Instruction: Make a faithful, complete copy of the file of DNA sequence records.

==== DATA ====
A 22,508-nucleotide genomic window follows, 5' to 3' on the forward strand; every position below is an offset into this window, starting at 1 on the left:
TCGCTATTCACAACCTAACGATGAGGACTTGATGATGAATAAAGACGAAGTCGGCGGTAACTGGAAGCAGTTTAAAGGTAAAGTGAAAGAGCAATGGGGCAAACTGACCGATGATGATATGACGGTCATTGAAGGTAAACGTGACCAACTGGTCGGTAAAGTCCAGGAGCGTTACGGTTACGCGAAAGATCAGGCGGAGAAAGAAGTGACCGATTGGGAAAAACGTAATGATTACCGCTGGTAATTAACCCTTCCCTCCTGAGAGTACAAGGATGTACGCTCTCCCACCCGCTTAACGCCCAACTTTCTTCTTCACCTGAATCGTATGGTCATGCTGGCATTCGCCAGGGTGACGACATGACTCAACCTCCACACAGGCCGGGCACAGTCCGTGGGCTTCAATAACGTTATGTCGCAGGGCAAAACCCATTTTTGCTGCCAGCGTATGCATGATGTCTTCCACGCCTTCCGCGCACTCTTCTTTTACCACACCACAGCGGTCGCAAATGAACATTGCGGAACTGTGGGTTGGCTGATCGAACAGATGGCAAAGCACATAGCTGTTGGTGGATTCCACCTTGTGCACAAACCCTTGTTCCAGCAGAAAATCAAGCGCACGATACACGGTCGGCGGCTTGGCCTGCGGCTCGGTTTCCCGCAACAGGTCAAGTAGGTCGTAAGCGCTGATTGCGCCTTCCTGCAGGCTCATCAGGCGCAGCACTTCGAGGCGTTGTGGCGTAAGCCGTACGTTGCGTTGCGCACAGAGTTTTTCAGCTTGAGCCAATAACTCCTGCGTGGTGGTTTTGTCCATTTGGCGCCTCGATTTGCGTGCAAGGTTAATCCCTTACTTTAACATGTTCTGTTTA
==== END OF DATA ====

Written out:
A 22,508-nucleotide genomic window follows, 5' to 3' on the forward strand; every position below is an offset into this window, starting at 1 on the left:
TCGCTATTCACAACCTAACGATGAGGACTTGATGATGAATAAAGACGAAGTCGGCGGTAACTGGAAGCAGTTTAAAGGTAAAGTGAAAGAGCAATGGGGCAAACTGACCGATGATGATATGACGGTCATTGAAGGTAAACGTGACCAACTGGTCGGTAAAGTCCAGGAGCGTTACGGTTACGCGAAAGATCAGGCGGAGAAAGAAGTGACCGATTGGGAAAAACGTAATGATTACCGCTGGTAATTAACCCTTCCCTCCTGAGAGTACAAGGATGTACGCTCTCCCACCCGCTTAACGCCCAACTTTCTTCTTCACCTGAATCGTATGGTCATGCTGGCATTCGCCAGGGTGACGACATGACTCAACCTCCACACAGGCCGGGCACAGTCCGTGGGCTTCAATAACGTTATGTCGCAGGGCAAAACCCATTTTTGCTGCCAGCGTATGCATGATGTCTTCCACGCCTTCCGCGCACTCTTCTTTTACCACACCACAGCGGTCGCAAATGAACATTGCGGAACTGTGGGTTGGCTGATCGAACAGATGGCAAAGCACATAGCTGTTGGTGGATTCCACCTTGTGCACAAACCCTTGTTCCAGCAGAAAATCAAGCGCACGATACACGGTCGGCGGCTTGGCCTGCGGCTCGGTTTCCCGCAACAGGTCAAGTAGGTCGTAAGCGCTGATTGCGCCTTCCTGCAGGCTCATCAGGCGCAGCACTTCGAGGCGTTGTGGCGTAAGCCGTACGTTGCGTTGCGCACAGAGTTTTTCAGCTTGAGCCAATAACTCCTGCGTGGTGGTTTTGTCCATTTGGCGCCTCGATTTGCGTGCAAGGTTAATCCCTTACTTTAACATGTTCTGTTTA